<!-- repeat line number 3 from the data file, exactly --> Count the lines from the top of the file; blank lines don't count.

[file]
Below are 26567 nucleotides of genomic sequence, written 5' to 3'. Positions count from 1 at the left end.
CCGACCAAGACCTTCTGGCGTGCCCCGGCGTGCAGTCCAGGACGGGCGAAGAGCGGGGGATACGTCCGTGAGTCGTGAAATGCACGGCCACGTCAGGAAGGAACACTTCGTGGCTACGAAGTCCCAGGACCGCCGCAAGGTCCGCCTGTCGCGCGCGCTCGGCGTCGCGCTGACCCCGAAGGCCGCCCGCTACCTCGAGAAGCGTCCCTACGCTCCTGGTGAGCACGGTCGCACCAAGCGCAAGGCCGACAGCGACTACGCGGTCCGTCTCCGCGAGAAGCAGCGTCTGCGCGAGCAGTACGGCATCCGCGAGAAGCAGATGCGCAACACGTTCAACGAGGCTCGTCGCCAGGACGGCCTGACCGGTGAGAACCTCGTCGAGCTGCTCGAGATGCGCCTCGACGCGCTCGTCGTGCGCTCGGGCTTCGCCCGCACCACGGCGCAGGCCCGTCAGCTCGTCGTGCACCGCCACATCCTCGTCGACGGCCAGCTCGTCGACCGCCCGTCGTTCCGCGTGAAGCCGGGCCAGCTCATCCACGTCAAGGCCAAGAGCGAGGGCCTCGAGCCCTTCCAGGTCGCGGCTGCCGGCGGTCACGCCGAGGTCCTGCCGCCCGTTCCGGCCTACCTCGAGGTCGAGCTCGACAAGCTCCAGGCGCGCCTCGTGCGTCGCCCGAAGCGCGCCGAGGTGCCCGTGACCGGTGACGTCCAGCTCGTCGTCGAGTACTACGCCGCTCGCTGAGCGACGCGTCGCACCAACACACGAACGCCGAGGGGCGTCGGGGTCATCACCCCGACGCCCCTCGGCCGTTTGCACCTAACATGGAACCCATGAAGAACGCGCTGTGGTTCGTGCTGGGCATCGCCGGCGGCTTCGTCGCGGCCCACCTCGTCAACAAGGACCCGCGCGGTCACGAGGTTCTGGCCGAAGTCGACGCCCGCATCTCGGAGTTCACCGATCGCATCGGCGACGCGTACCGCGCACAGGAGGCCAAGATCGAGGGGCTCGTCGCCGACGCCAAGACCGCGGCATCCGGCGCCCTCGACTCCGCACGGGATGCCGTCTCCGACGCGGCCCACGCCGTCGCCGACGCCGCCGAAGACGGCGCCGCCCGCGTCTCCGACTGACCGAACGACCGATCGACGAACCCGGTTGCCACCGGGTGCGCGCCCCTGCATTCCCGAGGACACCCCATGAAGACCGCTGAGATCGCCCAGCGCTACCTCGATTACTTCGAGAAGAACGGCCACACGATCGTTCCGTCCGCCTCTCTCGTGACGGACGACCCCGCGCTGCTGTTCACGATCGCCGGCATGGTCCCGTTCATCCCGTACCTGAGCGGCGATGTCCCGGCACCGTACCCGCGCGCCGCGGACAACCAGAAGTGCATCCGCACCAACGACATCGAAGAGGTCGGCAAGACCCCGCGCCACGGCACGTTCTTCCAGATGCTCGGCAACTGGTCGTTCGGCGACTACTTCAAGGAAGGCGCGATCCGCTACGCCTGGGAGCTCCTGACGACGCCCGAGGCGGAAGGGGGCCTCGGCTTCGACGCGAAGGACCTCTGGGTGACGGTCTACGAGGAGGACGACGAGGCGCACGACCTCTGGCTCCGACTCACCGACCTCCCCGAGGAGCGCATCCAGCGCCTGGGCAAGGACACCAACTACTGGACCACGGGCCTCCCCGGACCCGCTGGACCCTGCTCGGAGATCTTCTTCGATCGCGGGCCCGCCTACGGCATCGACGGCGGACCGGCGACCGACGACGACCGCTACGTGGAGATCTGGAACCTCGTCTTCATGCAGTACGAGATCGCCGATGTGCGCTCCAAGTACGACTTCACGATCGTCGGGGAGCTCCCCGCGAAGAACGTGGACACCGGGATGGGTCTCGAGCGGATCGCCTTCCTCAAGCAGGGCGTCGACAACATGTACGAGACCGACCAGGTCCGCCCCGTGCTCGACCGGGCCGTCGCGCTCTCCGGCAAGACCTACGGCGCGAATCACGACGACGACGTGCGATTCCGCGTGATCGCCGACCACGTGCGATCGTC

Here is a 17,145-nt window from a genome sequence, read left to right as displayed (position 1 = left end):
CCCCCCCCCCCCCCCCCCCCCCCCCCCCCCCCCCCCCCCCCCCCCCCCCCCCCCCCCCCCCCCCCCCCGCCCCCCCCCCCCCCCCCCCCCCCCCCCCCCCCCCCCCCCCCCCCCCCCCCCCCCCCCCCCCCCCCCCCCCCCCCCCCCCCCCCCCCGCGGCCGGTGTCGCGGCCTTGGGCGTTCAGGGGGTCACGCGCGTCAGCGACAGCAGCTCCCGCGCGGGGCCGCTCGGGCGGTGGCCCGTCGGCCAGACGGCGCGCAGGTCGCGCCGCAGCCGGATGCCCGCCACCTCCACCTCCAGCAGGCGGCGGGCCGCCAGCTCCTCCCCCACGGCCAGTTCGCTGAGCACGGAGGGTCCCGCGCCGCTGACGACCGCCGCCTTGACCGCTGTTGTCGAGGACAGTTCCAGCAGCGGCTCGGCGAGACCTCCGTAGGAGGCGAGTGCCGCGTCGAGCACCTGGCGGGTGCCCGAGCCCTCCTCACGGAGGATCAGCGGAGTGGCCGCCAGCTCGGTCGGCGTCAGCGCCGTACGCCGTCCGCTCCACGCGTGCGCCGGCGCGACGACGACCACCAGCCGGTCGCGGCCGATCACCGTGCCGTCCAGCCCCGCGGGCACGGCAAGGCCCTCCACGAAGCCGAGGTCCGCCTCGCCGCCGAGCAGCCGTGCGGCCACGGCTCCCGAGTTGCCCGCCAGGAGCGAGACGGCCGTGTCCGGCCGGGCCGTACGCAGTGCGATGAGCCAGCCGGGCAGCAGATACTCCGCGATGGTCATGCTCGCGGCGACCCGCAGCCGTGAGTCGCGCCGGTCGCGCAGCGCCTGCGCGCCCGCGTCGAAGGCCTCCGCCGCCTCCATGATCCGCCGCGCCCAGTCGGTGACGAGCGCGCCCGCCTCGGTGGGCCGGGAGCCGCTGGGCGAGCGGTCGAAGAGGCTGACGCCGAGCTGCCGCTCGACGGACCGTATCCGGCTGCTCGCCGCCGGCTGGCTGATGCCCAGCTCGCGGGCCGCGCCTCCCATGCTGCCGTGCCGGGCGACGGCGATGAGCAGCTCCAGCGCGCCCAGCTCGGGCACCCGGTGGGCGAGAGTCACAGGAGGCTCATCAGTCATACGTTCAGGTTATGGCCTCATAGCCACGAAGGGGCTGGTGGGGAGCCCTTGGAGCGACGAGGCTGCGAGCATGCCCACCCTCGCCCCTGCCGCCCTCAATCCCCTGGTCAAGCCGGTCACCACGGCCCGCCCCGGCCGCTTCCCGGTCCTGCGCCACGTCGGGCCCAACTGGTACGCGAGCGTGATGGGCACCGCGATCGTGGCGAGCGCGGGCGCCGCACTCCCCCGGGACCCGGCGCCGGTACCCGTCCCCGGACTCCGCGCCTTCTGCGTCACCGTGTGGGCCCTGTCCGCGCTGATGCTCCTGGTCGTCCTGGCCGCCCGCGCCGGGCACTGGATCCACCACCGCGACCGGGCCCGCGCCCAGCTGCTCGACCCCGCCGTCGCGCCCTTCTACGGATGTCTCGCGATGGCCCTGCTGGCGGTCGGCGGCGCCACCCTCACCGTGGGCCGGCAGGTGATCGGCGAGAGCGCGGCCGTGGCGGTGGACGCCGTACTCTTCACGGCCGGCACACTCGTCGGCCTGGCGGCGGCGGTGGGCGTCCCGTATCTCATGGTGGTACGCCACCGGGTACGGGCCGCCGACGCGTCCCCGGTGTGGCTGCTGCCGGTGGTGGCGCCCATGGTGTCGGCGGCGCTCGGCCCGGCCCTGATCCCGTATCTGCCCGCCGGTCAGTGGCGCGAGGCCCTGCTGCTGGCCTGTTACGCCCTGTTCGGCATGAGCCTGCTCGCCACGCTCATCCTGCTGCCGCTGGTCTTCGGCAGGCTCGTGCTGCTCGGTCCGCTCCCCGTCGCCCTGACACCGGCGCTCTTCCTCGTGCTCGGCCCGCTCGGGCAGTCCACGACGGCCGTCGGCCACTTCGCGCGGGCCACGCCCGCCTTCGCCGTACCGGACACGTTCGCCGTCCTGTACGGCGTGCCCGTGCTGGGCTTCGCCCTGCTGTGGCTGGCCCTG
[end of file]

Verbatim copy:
Here is a 17,145-nt window from a genome sequence, read left to right as displayed (position 1 = left end):